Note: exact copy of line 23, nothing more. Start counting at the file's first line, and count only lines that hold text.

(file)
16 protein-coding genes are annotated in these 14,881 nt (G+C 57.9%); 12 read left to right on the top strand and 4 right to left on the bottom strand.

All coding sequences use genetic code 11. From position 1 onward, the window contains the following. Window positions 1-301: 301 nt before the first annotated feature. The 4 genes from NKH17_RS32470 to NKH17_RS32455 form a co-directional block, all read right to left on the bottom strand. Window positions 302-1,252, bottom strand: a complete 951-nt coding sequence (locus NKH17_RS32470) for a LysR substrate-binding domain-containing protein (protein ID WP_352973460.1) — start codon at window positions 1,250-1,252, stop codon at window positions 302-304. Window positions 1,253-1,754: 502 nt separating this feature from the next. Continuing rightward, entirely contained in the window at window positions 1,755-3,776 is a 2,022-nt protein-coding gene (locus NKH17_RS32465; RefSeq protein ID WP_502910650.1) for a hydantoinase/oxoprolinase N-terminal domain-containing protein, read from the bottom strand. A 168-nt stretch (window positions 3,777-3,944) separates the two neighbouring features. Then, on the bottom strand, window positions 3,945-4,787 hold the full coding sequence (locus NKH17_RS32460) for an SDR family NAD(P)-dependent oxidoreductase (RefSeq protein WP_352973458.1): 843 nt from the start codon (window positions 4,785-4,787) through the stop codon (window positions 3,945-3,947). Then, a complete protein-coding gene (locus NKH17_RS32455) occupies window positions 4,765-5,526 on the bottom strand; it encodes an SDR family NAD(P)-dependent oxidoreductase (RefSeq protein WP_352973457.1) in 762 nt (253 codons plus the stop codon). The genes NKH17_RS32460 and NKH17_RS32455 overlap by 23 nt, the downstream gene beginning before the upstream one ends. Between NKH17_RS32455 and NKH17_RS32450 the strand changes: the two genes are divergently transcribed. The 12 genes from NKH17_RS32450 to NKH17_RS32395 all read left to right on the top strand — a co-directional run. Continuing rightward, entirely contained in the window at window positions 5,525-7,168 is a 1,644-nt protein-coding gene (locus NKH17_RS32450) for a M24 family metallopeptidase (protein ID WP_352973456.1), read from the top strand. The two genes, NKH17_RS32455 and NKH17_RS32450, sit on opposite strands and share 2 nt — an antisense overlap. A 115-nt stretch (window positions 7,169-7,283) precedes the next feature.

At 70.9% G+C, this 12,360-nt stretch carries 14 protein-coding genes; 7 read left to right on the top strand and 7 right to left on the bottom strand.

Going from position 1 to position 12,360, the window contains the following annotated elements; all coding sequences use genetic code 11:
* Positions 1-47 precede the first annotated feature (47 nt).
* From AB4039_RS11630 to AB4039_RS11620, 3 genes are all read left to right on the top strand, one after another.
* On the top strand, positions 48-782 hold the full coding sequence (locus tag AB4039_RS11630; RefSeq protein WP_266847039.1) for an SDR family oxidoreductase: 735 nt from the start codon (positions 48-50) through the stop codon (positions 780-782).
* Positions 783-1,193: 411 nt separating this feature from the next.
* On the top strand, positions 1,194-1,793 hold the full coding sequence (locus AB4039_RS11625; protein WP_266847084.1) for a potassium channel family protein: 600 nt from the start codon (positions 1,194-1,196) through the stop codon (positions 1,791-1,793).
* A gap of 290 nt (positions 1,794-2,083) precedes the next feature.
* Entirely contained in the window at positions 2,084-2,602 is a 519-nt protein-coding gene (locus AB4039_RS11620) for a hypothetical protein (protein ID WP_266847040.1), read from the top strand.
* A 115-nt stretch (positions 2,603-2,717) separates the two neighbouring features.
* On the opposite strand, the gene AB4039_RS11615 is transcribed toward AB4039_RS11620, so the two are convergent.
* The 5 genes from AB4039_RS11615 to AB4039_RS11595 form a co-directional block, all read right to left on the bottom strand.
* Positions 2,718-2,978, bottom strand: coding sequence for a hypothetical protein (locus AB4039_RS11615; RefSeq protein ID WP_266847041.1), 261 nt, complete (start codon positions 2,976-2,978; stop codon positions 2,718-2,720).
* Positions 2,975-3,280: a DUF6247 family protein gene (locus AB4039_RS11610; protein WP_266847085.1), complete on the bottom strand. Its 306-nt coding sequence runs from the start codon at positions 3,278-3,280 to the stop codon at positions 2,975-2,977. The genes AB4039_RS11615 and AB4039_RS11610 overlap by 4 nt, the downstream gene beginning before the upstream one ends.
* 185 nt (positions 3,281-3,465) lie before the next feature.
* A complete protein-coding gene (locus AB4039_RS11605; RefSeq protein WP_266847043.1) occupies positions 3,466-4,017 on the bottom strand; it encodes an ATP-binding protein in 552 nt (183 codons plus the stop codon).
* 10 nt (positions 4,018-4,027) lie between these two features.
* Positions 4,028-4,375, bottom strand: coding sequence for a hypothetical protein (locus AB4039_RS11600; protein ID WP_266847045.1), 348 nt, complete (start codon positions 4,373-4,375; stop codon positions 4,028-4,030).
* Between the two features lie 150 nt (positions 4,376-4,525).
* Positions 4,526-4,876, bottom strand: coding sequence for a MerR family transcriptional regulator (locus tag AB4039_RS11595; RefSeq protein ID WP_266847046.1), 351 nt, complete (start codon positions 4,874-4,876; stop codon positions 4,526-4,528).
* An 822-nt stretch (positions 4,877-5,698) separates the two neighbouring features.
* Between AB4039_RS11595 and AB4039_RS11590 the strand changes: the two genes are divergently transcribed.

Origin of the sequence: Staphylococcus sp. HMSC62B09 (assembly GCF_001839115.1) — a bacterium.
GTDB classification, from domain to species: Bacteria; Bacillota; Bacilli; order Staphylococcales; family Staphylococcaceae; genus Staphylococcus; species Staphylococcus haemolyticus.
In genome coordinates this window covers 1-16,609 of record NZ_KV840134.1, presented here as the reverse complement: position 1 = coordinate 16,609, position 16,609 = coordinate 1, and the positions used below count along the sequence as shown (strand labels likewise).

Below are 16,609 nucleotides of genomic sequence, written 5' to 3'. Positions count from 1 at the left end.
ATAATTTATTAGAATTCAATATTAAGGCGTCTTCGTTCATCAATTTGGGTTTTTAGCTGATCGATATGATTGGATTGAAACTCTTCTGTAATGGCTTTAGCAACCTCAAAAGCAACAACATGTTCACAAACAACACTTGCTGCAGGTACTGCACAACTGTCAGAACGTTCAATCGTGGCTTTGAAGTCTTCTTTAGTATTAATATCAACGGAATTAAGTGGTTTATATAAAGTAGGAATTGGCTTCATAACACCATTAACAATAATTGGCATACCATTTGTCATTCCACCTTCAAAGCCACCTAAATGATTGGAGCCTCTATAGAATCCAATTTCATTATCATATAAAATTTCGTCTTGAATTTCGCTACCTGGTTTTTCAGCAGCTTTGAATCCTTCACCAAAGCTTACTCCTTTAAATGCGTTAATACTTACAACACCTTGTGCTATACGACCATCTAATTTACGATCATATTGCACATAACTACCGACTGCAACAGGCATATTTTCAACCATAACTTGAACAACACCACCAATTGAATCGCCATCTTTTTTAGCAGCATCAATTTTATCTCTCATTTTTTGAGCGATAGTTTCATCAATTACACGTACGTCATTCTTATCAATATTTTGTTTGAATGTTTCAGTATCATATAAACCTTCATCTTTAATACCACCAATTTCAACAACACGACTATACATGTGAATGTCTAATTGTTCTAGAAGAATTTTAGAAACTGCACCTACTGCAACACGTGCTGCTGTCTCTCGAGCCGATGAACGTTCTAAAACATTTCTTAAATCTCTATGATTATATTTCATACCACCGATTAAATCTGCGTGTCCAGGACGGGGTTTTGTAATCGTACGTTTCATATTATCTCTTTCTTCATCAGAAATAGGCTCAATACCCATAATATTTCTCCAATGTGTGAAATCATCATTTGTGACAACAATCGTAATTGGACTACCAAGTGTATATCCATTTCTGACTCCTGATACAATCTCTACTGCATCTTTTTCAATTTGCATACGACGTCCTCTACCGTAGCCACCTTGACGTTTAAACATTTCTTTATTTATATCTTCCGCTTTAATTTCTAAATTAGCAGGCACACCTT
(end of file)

* An 822-nt stretch (positions 4,877-5,698) separates the two neighbouring features.